Here are the things you need to  know today......

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KKK flyers have recently shown up in Skowhegan. reporting the sent out a notice saying  they will not tolerate hate speech, but that also stirred up the school system still using the Indian mascot.

The woman who hit a hit and killed a 13 year old in a cross walk in Lewiston last fall is not facing criminal charges. According to WGME she will face a 'civil motor violation'.

From the Associated Press:

Maine Sen. Susan Collins says there is no reason for Democrats to filibuster Supreme Court nominee Neil Gorsuch, and she believes negotiations between the two parties have stalled. Collins, a moderate Republican, has come out in favor of confirming Gorsuch, and criticized Democrats for holding up the process. Demonstrators on Wednesday called for Collins to oppose a rule change that would allow the Senate to confirm Gorsuch with less than 60 votes.

Lawmakers are considering making changes to a voter-approved minimum wage law that would require employers to pay tipped workers the minimum wage, regardless of how much they make in tips. Restaurant owners and workers supporting and opposing the law testified at the Statehouse on Wednesday.

Two bills would allow Maine doctors to prescribe medication that a patient may self-administer to hasten death. The Legislature's health and human services committee on Wednesday held public hearings on bills sponsored by Republican Sen. Roger Katz and Democratic Rep. Jennifer Parker. Katz unsuccessfully tried to pass a similar bill two years ago. Opponents say the bills would spur elder abuse and exploitation.

A 52-year-old Maine woman who at one time served as Westbrook's tax collector will serve six months behind bars for embezzling $118,000 from the city's coffers. The Portland Press Herald reports the U.S. Attorney's Office announced the sentencing of Ann Marie Williams on Tuesday.

The Trump administration and Republican lawmakers are divided over how to reshape the failed House health care bill. They plan to try again Wednesday, but it's not clear that there's enough support to push the bill through. Congress is likely to recess at the end of this week without taking up any new health care measure.

President Bashar Assad took an enormous gamble if his forces were behind the chemical attack in northern Syria: committing a war crime just as the U.S. and most Western leaders made clear they are no longer seeking his immediate removal. Though Assad can count on the backing of his top allies, Russia and Iran, he has revived international outrage, at a time when the Trump administration is still formulating its policy on Syria.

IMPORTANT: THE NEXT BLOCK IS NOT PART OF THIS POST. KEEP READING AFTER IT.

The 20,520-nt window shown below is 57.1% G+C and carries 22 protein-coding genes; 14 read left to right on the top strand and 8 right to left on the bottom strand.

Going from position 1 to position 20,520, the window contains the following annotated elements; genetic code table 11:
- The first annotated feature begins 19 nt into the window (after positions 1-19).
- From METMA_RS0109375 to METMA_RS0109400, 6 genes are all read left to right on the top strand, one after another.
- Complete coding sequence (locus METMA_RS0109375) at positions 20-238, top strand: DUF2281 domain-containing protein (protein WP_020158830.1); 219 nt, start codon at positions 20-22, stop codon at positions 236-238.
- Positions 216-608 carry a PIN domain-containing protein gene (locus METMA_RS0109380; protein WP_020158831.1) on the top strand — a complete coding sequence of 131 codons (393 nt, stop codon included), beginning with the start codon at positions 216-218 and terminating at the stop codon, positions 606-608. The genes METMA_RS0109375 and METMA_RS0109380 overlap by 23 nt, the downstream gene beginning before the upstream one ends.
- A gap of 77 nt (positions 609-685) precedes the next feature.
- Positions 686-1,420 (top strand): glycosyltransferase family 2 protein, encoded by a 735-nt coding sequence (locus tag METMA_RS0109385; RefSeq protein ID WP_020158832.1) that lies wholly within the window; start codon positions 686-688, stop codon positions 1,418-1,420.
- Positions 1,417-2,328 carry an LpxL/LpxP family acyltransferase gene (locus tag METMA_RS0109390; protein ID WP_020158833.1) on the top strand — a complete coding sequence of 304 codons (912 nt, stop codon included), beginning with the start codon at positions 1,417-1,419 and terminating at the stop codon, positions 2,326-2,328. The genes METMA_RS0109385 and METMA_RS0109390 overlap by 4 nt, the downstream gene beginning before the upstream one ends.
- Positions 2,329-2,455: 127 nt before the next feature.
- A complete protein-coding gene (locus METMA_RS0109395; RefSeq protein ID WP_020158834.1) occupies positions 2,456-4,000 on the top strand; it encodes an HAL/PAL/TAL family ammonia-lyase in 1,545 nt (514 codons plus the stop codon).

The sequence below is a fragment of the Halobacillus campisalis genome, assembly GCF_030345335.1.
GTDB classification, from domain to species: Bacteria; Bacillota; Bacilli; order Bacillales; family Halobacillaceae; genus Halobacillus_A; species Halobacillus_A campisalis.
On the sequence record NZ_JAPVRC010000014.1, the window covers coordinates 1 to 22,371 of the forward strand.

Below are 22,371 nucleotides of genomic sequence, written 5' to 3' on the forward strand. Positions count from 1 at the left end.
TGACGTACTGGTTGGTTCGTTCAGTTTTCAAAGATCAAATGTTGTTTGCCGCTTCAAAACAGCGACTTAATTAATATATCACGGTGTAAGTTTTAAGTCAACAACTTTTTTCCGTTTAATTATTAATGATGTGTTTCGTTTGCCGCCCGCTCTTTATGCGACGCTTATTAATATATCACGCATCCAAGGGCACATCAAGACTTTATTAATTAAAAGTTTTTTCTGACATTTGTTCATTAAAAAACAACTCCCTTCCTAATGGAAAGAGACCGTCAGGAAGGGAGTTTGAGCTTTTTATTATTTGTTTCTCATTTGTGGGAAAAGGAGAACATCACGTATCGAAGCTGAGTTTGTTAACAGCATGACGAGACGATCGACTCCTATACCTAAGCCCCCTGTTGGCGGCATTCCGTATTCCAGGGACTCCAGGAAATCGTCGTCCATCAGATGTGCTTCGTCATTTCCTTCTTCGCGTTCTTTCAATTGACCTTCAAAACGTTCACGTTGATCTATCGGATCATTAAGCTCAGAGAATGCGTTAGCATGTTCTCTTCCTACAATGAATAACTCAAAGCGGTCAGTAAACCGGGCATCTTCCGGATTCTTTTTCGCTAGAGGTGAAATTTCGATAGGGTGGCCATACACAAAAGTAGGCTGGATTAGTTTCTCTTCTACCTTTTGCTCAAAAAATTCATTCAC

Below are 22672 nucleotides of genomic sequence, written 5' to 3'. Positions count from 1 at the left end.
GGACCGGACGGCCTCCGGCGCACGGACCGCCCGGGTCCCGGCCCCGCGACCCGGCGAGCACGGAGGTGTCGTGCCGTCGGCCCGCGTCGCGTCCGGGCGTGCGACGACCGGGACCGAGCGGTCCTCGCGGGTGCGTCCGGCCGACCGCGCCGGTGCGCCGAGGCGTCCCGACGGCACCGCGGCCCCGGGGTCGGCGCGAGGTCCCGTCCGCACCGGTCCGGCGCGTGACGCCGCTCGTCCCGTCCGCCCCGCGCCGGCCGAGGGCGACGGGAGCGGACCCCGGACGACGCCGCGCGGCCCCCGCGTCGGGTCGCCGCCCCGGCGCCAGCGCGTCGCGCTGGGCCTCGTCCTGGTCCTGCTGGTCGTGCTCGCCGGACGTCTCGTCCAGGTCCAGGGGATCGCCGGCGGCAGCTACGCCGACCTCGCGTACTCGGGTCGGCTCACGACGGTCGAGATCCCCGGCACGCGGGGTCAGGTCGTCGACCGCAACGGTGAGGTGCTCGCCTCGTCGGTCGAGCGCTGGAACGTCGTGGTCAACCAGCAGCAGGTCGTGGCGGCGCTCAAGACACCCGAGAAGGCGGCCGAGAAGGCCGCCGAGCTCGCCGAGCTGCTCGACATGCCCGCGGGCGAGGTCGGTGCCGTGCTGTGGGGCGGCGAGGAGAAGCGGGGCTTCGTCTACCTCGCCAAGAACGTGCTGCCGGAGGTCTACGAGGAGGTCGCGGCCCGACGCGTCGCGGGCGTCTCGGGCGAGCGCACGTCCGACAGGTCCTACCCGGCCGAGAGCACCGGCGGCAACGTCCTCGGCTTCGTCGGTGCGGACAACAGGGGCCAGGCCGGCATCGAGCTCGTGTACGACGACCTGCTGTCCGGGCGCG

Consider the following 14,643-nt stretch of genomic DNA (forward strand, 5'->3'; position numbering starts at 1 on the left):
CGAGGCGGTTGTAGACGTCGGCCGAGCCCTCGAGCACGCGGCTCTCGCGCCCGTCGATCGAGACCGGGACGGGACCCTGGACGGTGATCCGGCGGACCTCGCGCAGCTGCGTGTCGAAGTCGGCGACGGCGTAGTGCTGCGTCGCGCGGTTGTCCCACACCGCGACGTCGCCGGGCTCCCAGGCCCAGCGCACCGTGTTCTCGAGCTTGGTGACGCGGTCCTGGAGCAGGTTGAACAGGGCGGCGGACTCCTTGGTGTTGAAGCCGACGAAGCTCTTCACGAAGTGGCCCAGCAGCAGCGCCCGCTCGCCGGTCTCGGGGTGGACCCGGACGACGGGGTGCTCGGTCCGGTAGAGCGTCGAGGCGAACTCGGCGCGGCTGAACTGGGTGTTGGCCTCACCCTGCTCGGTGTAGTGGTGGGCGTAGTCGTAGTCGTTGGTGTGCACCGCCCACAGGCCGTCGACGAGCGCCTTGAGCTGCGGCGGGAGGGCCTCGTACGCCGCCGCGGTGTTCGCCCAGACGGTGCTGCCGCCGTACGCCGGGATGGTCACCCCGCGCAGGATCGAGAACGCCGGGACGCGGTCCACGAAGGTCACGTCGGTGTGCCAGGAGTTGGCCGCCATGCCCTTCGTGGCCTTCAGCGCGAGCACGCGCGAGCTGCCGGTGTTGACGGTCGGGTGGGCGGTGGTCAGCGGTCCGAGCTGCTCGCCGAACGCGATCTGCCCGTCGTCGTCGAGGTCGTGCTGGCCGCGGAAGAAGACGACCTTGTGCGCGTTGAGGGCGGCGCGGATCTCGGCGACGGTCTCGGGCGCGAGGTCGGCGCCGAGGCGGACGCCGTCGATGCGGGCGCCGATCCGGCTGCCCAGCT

Many people have been hit hard by Tuesday's chemical attack on the Syrian town of Khan Sheikhoun. They include a man who buried his 9-month-old twins, his wife and more than 20 relatives. The attack has devastated the small town and deepened the frustration felt by many Syrians in opposition-held areas that repeated scenes of mass death bring no retribution.

US Ambassador Nikki Haley warns the Trump administration will take action against chemical attacks in Syria that bear "all the hallmarks" of President Bashar Assad's government if the U.N. Security Council fails to act. Haley has urged the council at an emergency meeting to approve a draft resolution that condemns and threatens consequences for the use of chemical weapons. Syria's deputy U.N. ambassador Mounzer Mounzer says his government categorically rejects "false claims and accusations."

Republican leaders are preparing to send lawmakers home for a two-week recess without voting on their troubled health care bill. Conservatives and moderates are blaming each other for failure to come to an agreement. Policy experts say the latest Republican health care idea could mean returning to a time when people with medical problems were charged much higher premiums for individual policies.

Afghan government is trying to grab President Donald Trump's attention by dangling its massive, untouched wealth of minerals, including lithium, the silvery metal used in mobile phone and computer batteries considered essential to modern life. But tapping into that wealth, which also includes coal, copper, rare earths and far more, is likely a long way off, with security worsening the past year and Trump's policy on the war still not known.